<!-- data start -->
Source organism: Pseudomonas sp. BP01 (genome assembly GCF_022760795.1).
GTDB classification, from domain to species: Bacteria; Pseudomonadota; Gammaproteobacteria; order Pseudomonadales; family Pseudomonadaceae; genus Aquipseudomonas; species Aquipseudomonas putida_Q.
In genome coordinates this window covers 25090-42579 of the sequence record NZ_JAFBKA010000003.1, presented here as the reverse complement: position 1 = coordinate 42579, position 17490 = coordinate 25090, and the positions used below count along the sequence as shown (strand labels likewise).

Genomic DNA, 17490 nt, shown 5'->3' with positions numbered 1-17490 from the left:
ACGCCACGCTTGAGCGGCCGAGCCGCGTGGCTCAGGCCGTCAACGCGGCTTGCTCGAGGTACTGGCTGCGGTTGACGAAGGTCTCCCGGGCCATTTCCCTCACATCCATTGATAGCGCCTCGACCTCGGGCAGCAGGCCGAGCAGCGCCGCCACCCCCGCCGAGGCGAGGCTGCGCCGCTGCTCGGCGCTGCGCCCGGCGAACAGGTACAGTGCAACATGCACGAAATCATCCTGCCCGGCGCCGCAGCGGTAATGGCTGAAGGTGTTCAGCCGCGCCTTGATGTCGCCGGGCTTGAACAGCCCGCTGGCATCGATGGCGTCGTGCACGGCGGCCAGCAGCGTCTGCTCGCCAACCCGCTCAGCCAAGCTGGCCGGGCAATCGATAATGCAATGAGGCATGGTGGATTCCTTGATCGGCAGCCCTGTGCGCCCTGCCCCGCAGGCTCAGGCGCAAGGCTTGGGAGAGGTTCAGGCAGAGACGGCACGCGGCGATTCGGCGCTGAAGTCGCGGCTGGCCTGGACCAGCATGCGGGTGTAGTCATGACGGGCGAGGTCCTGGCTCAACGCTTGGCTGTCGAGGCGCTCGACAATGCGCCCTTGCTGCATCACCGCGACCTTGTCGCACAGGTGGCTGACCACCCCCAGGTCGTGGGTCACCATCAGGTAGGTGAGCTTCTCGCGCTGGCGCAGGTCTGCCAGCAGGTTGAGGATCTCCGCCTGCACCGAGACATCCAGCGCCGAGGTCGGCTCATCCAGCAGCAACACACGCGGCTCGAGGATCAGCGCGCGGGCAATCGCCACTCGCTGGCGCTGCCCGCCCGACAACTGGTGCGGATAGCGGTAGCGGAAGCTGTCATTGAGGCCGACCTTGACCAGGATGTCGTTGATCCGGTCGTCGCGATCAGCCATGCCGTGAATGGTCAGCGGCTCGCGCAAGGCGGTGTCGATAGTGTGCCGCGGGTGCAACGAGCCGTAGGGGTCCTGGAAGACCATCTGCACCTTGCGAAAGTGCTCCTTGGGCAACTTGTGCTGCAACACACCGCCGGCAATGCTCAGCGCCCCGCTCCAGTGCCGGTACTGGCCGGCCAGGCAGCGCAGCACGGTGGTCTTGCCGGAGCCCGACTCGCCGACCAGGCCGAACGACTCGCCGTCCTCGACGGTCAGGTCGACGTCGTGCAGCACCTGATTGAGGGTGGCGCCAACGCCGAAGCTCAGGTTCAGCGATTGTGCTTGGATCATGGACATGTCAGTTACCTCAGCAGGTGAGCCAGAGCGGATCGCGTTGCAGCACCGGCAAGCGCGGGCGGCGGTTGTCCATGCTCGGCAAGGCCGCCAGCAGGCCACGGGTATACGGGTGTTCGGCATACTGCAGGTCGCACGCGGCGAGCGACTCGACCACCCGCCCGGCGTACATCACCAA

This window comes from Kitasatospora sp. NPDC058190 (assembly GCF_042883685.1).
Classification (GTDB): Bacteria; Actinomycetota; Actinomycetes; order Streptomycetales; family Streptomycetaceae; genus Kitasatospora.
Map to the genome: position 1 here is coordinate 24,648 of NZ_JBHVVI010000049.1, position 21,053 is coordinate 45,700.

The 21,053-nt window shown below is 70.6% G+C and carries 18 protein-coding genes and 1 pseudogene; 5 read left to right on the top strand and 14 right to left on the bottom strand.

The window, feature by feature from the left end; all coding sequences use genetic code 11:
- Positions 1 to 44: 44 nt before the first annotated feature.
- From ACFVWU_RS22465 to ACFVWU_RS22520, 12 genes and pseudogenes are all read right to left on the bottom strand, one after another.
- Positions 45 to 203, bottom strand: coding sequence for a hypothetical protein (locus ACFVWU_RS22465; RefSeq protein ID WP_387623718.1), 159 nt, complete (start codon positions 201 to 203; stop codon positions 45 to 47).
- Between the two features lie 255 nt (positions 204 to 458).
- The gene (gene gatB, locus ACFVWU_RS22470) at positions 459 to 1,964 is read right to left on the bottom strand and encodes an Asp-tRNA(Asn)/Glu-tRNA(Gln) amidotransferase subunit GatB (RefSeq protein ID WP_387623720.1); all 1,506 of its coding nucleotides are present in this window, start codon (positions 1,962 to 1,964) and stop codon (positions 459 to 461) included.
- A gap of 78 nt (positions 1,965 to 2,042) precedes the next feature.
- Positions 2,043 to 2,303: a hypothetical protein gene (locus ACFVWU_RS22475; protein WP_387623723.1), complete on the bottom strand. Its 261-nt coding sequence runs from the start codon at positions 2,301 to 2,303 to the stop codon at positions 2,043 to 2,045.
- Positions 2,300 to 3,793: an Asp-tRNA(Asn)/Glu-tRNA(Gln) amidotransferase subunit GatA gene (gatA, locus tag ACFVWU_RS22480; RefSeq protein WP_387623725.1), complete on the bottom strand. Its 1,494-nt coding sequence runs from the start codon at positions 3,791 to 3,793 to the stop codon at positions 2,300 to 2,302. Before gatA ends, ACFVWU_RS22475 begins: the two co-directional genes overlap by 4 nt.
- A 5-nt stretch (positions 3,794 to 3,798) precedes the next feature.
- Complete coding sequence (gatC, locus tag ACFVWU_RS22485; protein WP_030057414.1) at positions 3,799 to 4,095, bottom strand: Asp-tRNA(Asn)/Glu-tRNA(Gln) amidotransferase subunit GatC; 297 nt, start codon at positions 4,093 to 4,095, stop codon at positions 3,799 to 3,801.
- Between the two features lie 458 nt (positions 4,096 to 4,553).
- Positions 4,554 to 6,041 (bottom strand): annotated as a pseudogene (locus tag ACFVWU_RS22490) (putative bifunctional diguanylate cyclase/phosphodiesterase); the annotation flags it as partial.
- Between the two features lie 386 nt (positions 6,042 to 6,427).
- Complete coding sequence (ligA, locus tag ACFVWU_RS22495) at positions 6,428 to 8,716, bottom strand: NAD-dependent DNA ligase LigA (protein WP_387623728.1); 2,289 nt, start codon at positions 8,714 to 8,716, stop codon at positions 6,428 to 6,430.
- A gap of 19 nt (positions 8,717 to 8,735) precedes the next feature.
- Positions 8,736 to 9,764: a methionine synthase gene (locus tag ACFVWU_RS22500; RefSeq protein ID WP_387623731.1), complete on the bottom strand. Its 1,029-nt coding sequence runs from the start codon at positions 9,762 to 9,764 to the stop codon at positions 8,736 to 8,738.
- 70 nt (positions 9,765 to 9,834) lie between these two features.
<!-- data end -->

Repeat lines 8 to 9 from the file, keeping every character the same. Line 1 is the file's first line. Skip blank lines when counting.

Map to the genome: position 1 here is coordinate 24,648 of NZ_JBHVVI010000049.1, position 21,053 is coordinate 45,700.

The 21,053-nt window shown below is 70.6% G+C and carries 18 protein-coding genes and 1 pseudogene; 5 read left to right on the top strand and 14 right to left on the bottom strand.